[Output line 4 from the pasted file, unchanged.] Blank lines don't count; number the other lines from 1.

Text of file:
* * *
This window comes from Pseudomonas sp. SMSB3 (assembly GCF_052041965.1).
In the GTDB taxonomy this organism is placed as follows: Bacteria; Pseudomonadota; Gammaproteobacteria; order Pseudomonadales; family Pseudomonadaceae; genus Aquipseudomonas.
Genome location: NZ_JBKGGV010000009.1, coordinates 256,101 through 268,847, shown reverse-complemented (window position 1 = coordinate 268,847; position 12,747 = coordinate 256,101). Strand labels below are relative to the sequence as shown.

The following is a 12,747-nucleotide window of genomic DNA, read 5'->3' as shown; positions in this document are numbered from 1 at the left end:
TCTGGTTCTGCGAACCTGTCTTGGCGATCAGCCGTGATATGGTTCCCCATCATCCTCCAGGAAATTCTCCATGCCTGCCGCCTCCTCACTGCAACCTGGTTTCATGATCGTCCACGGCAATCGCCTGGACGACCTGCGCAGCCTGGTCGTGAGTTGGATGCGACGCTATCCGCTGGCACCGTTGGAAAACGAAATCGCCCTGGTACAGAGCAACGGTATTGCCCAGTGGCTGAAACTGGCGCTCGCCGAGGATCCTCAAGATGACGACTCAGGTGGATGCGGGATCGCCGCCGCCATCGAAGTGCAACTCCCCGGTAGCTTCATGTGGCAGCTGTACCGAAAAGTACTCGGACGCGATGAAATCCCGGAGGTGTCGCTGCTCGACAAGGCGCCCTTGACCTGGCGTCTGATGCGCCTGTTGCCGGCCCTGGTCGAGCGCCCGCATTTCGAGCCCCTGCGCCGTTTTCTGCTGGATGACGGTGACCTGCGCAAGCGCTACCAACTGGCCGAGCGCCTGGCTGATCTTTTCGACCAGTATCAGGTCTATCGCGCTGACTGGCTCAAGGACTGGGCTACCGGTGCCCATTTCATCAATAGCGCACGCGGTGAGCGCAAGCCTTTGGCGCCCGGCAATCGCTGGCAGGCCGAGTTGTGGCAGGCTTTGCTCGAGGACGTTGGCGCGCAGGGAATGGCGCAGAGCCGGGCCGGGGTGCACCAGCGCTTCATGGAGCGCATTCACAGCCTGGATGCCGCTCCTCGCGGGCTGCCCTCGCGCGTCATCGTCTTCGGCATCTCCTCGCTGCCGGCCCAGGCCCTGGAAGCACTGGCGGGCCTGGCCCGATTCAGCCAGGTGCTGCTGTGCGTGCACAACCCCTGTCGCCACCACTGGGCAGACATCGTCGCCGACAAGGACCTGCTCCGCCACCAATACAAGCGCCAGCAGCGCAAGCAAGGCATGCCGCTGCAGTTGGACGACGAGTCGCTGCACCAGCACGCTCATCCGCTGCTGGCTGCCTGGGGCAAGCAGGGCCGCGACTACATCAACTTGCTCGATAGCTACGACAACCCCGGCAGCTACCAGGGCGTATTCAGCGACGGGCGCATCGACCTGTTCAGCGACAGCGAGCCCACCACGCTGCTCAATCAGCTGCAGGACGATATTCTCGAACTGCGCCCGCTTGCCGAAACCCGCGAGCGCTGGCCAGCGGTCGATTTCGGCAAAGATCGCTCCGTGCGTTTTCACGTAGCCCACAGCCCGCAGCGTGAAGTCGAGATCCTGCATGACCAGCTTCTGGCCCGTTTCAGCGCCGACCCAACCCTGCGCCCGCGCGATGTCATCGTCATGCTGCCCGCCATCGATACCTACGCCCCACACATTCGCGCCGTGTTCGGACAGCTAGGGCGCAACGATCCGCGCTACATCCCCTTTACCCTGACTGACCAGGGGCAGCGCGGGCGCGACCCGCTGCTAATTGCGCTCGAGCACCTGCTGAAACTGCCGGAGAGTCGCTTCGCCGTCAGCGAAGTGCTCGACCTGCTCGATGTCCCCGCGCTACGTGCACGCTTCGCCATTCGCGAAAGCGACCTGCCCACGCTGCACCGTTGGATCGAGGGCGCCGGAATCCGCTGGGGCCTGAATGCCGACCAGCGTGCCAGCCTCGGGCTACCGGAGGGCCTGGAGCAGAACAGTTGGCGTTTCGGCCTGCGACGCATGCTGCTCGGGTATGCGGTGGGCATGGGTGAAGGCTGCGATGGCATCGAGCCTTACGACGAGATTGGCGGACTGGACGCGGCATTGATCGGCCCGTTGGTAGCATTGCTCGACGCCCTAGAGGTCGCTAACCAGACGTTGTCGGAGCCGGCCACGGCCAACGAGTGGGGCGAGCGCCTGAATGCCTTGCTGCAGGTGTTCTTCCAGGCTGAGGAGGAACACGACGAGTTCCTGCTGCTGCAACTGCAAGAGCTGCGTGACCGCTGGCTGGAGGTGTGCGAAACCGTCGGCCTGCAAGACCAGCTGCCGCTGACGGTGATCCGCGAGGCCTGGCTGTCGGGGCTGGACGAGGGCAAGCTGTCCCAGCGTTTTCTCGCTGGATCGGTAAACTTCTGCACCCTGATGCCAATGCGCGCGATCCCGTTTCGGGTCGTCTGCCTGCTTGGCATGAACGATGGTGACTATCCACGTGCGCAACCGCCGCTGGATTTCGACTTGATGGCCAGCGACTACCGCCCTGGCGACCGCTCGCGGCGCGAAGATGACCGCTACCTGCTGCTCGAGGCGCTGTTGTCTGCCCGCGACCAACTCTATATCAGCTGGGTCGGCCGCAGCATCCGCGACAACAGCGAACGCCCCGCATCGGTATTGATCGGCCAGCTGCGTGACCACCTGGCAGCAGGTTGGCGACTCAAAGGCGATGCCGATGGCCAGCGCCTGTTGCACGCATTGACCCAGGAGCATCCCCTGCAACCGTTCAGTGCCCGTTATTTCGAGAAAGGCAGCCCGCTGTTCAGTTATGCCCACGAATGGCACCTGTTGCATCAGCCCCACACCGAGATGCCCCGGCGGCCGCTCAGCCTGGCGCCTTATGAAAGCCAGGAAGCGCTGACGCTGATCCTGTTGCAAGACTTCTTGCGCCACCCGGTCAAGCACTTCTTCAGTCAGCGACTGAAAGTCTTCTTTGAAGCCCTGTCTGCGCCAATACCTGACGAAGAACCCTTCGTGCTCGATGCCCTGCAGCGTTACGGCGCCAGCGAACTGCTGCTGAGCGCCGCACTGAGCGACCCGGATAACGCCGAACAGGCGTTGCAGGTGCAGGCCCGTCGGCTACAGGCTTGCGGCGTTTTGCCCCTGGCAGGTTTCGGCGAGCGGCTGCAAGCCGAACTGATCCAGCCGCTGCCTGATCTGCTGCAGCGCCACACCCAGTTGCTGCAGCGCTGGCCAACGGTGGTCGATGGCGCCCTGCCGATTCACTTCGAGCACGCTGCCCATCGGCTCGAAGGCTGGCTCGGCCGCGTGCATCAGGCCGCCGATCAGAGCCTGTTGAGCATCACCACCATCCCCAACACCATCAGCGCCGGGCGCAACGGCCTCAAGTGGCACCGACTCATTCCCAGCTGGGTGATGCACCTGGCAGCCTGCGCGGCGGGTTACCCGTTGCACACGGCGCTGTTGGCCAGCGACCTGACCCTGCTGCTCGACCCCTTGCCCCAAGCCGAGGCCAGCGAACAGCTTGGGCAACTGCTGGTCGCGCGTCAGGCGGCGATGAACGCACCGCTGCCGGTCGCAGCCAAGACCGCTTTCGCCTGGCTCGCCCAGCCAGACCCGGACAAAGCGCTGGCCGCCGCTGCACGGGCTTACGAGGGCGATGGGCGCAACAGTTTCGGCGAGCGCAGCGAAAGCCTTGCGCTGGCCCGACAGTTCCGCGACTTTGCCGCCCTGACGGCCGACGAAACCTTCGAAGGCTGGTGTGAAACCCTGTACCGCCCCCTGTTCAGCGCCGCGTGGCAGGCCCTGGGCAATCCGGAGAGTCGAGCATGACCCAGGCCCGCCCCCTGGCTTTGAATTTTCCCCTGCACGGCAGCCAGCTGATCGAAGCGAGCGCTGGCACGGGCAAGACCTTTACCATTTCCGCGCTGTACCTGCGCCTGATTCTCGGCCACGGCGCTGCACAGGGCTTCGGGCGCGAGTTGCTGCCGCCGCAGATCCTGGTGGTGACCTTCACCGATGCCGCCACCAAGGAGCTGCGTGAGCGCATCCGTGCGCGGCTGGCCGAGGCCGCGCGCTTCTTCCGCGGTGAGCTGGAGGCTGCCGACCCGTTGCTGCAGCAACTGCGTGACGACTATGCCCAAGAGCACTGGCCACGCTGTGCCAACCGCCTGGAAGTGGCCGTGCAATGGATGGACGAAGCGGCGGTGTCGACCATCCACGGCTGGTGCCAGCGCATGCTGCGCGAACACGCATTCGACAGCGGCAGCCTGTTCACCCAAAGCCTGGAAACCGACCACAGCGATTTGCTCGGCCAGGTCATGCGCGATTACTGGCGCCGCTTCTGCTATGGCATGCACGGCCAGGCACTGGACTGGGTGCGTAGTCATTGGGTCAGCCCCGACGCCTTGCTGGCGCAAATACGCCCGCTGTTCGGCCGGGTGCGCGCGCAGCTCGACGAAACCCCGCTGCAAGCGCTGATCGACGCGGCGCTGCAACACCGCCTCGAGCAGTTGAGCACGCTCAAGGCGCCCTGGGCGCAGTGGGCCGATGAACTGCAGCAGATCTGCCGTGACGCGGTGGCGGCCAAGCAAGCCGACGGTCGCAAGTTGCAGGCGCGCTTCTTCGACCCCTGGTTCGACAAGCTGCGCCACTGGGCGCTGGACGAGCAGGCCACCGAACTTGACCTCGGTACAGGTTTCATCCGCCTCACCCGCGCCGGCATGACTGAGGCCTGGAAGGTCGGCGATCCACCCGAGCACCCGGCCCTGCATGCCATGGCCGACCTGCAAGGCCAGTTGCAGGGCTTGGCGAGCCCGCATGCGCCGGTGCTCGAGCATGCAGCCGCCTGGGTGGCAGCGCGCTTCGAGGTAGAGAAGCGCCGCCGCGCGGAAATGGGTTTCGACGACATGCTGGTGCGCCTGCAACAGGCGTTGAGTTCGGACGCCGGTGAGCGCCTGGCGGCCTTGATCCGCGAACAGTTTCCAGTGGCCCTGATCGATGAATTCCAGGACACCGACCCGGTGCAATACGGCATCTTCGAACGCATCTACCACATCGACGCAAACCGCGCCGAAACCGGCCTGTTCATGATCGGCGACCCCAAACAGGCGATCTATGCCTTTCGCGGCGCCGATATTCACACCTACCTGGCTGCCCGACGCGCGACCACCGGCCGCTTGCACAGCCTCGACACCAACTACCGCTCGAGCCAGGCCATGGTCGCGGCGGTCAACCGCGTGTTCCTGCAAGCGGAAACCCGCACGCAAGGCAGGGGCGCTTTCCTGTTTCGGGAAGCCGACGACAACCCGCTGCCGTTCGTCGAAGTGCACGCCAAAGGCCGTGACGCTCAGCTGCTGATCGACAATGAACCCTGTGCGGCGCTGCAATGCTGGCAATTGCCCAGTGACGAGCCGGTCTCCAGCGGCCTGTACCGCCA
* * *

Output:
The following is a 12,747-nucleotide window of genomic DNA, read 5'->3' as shown; positions in this document are numbered from 1 at the left end: